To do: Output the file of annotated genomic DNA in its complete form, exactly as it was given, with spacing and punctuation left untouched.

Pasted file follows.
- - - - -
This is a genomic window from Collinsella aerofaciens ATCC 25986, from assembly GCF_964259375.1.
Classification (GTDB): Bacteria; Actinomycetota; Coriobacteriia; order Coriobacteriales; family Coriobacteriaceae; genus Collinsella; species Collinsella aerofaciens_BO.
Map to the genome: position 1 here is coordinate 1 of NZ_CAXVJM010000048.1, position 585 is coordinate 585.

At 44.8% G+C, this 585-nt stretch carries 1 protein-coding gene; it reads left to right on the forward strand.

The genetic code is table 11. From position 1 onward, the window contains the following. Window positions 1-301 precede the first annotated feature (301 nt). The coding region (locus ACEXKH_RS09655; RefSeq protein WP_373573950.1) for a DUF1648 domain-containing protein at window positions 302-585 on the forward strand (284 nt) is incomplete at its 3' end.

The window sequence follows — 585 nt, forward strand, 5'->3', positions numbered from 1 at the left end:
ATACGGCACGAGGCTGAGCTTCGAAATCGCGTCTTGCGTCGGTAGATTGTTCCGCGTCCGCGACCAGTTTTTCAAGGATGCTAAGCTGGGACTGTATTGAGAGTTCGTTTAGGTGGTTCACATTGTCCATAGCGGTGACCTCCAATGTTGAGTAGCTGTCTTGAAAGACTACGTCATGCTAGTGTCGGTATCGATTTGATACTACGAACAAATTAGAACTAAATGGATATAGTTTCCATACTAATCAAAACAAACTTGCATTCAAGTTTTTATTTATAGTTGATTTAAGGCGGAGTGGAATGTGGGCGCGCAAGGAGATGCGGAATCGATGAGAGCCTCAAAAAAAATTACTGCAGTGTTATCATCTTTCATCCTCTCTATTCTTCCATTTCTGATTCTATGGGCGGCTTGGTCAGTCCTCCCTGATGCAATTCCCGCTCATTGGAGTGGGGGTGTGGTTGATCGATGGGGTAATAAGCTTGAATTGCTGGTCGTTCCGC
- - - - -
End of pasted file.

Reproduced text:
This is a genomic window from Collinsella aerofaciens ATCC 25986, from assembly GCF_964259375.1.
Classification (GTDB): Bacteria; Actinomycetota; Coriobacteriia; order Coriobacteriales; family Coriobacteriaceae; genus Collinsella; species Collinsella aerofaciens_BO.
Map to the genome: position 1 here is coordinate 1 of NZ_CAXVJM010000048.1, position 585 is coordinate 585.

At 44.8% G+C, this 585-nt stretch carries 1 protein-coding gene; it reads left to right on the forward strand.

The genetic code is table 11. From position 1 onward, the window contains the following. Window positions 1-301 precede the first annotated feature (301 nt). The coding region (locus ACEXKH_RS09655; RefSeq protein WP_373573950.1) for a DUF1648 domain-containing protein at window positions 302-585 on the forward strand (284 nt) is incomplete at its 3' end.

The window sequence follows — 585 nt, forward strand, 5'->3', positions numbered from 1 at the left end:
ATACGGCACGAGGCTGAGCTTCGAAATCGCGTCTTGCGTCGGTAGATTGTTCCGCGTCCGCGACCAGTTTTTCAAGGATGCTAAGCTGGGACTGTATTGAGAGTTCGTTTAGGTGGTTCACATTGTCCATAGCGGTGACCTCCAATGTTGAGTAGCTGTCTTGAAAGACTACGTCATGCTAGTGTCGGTATCGATTTGATACTACGAACAAATTAGAACTAAATGGATATAGTTTCCATACTAATCAAAACAAACTTGCATTCAAGTTTTTATTTATAGTTGATTTAAGGCGGAGTGGAATGTGGGCGCGCAAGGAGATGCGGAATCGATGAGAGCCTCAAAAAAAATTACTGCAGTGTTATCATCTTTCATCCTCTCTATTCTTCCATTTCTGATTCTATGGGCGGCTTGGTCAGTCCTCCCTGATGCAATTCCCGCTCATTGGAGTGGGGGTGTGGTTGATCGATGGGGTAATAAGCTTGAATTGCTGGTCGTTCCGC